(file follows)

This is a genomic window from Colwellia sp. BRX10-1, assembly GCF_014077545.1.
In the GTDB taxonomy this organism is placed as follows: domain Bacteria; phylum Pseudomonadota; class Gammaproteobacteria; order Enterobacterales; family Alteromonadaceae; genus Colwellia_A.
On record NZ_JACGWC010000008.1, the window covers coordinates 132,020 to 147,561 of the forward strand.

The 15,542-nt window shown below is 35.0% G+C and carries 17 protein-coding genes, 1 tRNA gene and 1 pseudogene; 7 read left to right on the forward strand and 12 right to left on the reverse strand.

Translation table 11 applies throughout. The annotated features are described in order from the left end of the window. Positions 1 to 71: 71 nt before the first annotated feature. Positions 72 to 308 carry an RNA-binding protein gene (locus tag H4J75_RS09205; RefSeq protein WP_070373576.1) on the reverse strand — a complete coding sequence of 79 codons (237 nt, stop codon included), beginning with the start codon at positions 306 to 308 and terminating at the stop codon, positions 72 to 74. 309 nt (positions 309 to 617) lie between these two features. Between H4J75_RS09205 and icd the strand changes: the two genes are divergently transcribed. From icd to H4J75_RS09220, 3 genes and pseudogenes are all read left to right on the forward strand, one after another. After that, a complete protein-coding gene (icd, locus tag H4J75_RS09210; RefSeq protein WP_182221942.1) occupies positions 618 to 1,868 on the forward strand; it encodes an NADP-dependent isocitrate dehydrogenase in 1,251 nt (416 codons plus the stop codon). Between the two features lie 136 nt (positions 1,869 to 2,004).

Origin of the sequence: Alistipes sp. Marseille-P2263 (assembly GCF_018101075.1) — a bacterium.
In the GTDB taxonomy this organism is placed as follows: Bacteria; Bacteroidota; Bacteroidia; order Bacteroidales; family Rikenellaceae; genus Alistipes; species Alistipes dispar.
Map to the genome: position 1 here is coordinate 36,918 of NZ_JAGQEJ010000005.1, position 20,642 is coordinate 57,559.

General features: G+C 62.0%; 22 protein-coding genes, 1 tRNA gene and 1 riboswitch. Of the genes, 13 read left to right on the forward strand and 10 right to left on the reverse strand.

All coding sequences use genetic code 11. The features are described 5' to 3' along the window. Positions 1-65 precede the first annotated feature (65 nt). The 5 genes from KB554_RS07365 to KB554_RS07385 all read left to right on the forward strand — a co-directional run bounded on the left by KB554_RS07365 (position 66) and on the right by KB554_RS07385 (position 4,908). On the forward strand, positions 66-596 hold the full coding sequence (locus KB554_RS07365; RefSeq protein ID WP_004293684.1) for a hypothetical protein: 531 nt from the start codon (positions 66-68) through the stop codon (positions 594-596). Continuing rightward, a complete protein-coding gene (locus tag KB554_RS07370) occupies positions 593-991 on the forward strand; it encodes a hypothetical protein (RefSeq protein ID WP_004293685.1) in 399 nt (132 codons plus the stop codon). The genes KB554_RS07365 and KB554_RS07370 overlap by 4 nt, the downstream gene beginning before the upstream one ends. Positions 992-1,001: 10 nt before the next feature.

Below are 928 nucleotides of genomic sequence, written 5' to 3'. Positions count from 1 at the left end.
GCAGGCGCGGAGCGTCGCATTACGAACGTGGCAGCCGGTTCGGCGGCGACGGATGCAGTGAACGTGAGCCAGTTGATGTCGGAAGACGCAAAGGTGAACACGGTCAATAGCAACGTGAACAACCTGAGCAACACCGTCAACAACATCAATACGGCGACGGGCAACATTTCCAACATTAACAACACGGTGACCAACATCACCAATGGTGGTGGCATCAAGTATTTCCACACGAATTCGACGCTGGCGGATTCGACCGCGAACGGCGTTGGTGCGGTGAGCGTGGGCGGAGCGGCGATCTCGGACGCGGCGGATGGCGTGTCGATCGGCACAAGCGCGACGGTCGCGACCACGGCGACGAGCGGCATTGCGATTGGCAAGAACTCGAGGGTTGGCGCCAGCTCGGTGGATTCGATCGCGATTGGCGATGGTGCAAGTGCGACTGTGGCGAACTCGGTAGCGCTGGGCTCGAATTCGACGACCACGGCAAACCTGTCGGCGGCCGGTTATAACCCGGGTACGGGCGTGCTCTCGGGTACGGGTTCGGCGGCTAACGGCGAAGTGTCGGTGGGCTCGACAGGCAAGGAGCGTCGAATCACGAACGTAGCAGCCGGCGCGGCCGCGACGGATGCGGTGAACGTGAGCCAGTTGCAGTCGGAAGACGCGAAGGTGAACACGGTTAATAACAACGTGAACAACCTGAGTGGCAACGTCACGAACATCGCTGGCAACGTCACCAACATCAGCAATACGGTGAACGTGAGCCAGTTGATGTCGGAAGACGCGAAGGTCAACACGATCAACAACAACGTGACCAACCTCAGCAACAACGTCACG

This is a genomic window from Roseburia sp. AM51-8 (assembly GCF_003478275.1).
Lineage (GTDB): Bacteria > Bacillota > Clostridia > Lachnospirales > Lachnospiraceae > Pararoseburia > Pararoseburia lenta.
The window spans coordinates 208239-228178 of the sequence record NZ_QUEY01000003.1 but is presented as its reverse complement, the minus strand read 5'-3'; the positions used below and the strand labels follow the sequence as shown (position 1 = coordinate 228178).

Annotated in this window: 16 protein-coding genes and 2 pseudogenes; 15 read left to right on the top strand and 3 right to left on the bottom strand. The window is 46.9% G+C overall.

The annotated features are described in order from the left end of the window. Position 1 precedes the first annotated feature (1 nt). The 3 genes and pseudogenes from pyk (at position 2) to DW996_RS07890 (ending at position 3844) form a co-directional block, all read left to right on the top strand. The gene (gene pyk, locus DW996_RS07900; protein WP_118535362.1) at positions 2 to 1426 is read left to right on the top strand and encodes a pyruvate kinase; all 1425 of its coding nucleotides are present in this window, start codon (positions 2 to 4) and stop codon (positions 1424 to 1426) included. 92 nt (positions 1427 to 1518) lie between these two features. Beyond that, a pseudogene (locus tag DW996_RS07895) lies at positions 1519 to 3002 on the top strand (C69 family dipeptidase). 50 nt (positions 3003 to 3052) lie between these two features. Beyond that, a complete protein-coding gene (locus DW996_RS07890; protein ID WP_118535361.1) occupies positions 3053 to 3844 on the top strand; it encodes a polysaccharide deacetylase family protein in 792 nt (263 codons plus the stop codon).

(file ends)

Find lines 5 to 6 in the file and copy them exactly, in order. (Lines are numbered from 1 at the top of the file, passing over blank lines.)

Translation table 11 applies throughout. The annotated features are described in order from the left end of the window. Positions 1 to 71: 71 nt before the first annotated feature. Positions 72 to 308 carry an RNA-binding protein gene (locus tag H4J75_RS09205; RefSeq protein WP_070373576.1) on the reverse strand — a complete coding sequence of 79 codons (237 nt, stop codon included), beginning with the start codon at positions 306 to 308 and terminating at the stop codon, positions 72 to 74. 309 nt (positions 309 to 617) lie between these two features. Between H4J75_RS09205 and icd the strand changes: the two genes are divergently transcribed. From icd to H4J75_RS09220, 3 genes and pseudogenes are all read left to right on the forward strand, one after another. After that, a complete protein-coding gene (icd, locus tag H4J75_RS09210; RefSeq protein WP_182221942.1) occupies positions 618 to 1,868 on the forward strand; it encodes an NADP-dependent isocitrate dehydrogenase in 1,251 nt (416 codons plus the stop codon). Between the two features lie 136 nt (positions 1,869 to 2,004).

Origin of the sequence: Alistipes sp. Marseille-P2263 (assembly GCF_018101075.1) — a bacterium.